Today I am roaming a strange corner of the Feelscape, having risen to the news that my application to join the Horror Writers Association was accepted. I’ve got a few degrees, which is nice, but I’m also a certified mixologist, a certified hypnotist, and an authorized horror. Expect more from your neighborhood weirdo.
Because the better part of the speculative fiction writing life consists of staring at a monitor and hunting down synonyms for squamous, such recognition is a lovely thing. I’m not in the business of ranking my feelings, but crossing over a professional threshold like HWA membership certainly falls somewhere in the vicinity of publishing a story or finishing a project. These are the writerly highs we can rely on.
But today I’m also enjoying a writerly feel that often strikes me as equally rare: the one that comes from rescuing a draft breaking bad. On my desktop I’ve got a ridiculous and conspicuous array of folders I deperately need to organize (Writing Priorities, Creative Writing, On-Deck Projects, Works in Circulation, Works in Progress, and Pieces to Work Up among them), but somewhere I dare not mention I have a folder that harbors my secret shame–those stories that are finished, by which I mean written from beginning to end, by which I mean gone too far for me to fix. At some point I’ll extract the core idea and begin again, but in the case of such stories the repair work calls for much more than insistent revision, which can sometimes salvage a draft from matters of defective tense, perspective, et cetera. The inhabitants of this Island of Misfit Stories involve some error I made at the outset that conditioned the entire draft, and while I can cannibalize passages for sexy turns of phrase I have to concede that the story in its current form is a lost cause.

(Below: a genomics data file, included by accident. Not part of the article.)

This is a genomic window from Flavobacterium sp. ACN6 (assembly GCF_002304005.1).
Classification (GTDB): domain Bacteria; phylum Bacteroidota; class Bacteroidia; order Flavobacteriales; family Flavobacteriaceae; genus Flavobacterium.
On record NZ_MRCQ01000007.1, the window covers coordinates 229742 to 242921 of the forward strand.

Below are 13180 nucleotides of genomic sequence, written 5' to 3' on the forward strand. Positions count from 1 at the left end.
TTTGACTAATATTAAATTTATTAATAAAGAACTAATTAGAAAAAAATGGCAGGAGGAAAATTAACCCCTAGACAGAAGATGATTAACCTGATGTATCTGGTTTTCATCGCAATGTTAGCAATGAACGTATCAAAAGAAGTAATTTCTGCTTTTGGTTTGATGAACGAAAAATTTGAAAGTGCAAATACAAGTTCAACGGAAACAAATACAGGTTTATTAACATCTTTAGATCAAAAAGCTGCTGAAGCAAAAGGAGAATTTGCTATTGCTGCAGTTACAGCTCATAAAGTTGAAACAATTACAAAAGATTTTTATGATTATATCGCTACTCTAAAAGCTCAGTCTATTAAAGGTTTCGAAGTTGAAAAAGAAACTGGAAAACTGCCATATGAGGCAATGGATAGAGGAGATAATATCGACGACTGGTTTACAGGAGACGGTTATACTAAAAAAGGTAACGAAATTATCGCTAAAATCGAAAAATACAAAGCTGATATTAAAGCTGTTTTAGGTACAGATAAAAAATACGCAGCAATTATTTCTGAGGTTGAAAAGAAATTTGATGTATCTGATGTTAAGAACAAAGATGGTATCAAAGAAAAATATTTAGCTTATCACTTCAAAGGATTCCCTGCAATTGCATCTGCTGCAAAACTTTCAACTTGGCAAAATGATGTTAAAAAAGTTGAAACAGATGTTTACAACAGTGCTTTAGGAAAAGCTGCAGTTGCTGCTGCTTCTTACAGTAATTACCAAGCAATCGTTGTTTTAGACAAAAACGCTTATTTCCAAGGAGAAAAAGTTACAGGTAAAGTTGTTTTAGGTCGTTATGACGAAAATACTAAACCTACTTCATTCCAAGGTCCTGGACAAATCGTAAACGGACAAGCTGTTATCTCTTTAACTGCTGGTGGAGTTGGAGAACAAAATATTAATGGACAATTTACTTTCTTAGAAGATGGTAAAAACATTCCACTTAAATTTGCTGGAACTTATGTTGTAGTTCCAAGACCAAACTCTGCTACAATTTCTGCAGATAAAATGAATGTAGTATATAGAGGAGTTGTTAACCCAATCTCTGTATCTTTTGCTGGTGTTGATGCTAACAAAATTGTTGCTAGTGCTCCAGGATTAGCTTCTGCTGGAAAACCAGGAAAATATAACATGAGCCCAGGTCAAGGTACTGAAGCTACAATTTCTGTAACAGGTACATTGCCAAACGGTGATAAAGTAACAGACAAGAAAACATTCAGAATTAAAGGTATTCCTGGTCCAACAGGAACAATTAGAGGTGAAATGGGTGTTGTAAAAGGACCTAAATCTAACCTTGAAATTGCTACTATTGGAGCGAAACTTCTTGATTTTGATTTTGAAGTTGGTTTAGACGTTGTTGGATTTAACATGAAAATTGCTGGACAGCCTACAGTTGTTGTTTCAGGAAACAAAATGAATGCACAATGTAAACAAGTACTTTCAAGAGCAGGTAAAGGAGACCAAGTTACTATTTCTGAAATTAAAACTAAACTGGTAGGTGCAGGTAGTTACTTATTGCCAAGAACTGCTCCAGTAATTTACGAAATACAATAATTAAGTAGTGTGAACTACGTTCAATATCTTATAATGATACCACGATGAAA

So it’s a rare relief–or perhaps even a sign of something like maturity–that this morning I looked back at the first 500 words I’d written for Blood Rites Horror’s For Whom the School Bell Tolls anthology and realized the story in its emergent form wouldn’t get off the ground. There was nothing fundamentally wrong with the prose I’d committed to pixels, but I recognized an early commitment I’d made, exploring the psychology that motivates my main character, was bound to yield a certain kind of epiphany at the end. It would have made for a good story, I think, but not one with the effects I intend. I have the bad habit of trying not to waste prose if I can help it, but scrapping what I had and beginning again with a clearer sense of what I need is not a waste at all. It’s a necessary step for writing the finest story I can imagine.
It’s perhaps not the feel I’d most like to have on a Tuesday, but it’s an entry in the catalog of #feelz I’m learning to respect more and more as my writing life unfolds.